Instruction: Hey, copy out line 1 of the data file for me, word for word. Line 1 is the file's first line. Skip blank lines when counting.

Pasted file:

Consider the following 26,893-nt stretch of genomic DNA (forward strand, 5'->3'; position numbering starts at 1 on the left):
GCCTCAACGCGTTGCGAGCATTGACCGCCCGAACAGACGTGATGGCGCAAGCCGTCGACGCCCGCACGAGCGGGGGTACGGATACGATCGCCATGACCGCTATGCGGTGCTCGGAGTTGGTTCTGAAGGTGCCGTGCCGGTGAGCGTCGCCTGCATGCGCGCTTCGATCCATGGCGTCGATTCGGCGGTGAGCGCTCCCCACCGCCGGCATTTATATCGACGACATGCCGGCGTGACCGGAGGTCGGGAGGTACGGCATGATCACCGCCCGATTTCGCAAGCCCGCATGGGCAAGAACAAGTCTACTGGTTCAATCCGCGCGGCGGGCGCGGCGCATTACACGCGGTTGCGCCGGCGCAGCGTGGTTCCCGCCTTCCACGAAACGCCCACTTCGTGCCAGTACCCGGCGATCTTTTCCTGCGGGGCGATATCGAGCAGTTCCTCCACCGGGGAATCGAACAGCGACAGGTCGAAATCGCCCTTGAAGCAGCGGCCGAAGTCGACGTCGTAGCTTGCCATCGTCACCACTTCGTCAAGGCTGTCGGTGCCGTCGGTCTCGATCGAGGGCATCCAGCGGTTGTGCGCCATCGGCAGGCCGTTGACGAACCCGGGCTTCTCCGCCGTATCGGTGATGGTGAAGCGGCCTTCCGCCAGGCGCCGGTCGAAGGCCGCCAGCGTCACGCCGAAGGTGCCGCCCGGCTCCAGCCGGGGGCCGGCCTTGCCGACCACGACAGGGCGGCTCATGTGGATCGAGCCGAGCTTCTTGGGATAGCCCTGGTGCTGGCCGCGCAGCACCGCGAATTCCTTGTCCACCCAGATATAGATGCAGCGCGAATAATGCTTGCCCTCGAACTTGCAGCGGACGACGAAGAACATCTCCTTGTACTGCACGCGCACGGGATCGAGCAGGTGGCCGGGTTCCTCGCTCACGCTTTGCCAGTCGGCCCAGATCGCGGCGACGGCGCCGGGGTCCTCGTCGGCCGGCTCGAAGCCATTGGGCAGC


Consider the following 26,893-nt stretch of genomic DNA (forward strand, 5'->3'; position numbering starts at 1 on the left):